- Fougeron Architecture
- San Francisco
This new house in San Francisco includes a small front building with a garage on grade and a painting studio above and a three-story 2500 sq ft. house in the back with a courtyard between the two.
The design for this house plays with two sectional moves, one horizontally by introducing a courtyard in between the house and the painting studio and one vertically by digging the ground floor of the house the same level as the front street and garage. These two moves result in a creating a powerful interplay between inside and outside and between the different levels of the house and studio. Now light and transparency are used to create dramatic spaces both inside and out. The courtyard house is an unusual typology for San Francisco houses where many lots are too shallow to accommodate them. The extra 50' of depth of this lot permits the introduction of the open courtyard and alleviates one of the major problems with San Francisco houses, which are invariably dark in the middle since they are deep and only get light from the front and the back.
The main floor of the house consists of an open plan for the living room, dining room, and kitchen, unctuated with a double height volume for the stairs. The kitchen counter, the cabinetry of the kitchen, and the living room form a singular zone of service. The floors are integral colored, acid-etched concrete with radiant heating. The exposed steel frame is infilled with transparent, translucent, and opaque glass.
The upper floor is a master suite consisting of the master bedroom, the master bath, and a study. The master bedroom has a glass bay window oriented toward the Golden Gate Bridge and the San Francisco Bay. It reintroduces the form of the all glass bay at the front of the studio, which is also capturing the bridge view. The glass on the north wall is pulled back from the property line to allow for an exterior deck that allows diffuse light to the rooms below.
Appropriate solar orientation, specialized glass coatings, natural air and ventilation and a careful selection of environmentally sensitive materials all contribute to make this a green building.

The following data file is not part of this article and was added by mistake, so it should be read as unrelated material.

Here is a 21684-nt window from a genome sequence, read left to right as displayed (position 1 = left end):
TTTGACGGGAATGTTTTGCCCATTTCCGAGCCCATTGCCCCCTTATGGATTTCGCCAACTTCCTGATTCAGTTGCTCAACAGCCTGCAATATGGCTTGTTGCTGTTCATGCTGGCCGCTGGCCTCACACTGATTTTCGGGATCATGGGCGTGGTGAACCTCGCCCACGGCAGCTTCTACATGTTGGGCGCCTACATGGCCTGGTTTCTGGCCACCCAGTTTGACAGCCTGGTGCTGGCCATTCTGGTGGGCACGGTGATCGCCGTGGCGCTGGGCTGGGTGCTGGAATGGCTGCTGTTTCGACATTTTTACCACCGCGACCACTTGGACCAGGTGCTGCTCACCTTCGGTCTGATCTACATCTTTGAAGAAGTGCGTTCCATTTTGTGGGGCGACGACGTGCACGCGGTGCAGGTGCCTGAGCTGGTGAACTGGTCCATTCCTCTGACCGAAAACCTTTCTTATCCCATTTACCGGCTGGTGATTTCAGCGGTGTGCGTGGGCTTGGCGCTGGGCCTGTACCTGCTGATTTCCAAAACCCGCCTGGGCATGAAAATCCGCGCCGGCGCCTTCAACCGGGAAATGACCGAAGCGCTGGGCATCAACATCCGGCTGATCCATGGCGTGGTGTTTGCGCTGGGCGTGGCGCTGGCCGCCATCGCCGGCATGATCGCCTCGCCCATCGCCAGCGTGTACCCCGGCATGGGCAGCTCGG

Appropriate solar orientation, utilization of natural light and ventilation, application of appropriate technologies, and selection of environmentally selective materials all contribute to a ‘green' building that is a residential model of sustainability in an urban environment
Solar orientation. The house maximizes large expanses of glazing facing north and south. Glazing on east and west orientations was minimized. This allows greater utilization of thermal mass, blocking excess heat from entering the building. Also, south facing building overhangs were calculated to shade harsh summer light and allow winter light to penetrate and warm the interior.
Natural Daylight. Floor-to-ceiling glazing that faces the courtyard spaces allows for a light filled interior protected from excessive solar gain. The louvered street façade allows ample glazing behind while protecting the resident's privacy. The result throughout the home is generous ample daylight that reduces the need for artificial lighting and raises the
comfort level for the residents. Also, all glazing is insulated to protect against heat loss and has a low-e coating, reducing solar gain.
Natural Ventilation. Organized around a central, multi-story courtyard, all habitable spaces in this home features ample operable glazing to allow for natural ventilation. The courtyard is accessed by large glass sliding doors on all levels. Together with an open stairwell, a ‘stack ventilation' effect allows the building to expel excess heat without mechanical equipment.
Mechanical Systems. Heating is provided by radiant concrete floors, eliminating the need for ductwork and a furnace. Solar hot water panels above the second story roof deck pre-heat the water, which then warms
concrete floors in each room. Energy usage is significantly lower and more efficient than the traditional forced air system. The quality of heat is also more uniform and comfortable for the residents.
Renewable energy. The primary energy source in this home comes from photovoltaic panels on the third story roof. The panels provide more energy than is necessary for daily life in a residential structure, even in foggy San Francisco. This minimizes reliance on traditional electricity sources supplied by power companies.
Efficient artificial lighting. The required artificial lighting primarily uses high efficiency, dimmable, T-5 florescent tubes. This omits the need for commonly found incandescent recessed ceiling cans, which are less efficient. The dimmable florescent tubes allow the residents to adjust the light levels as necessary.
Low VOC & sustainable finishes. The interior paint and other interior finishes are low VOC. Also, the added insulation in the walls is formaldehyde free.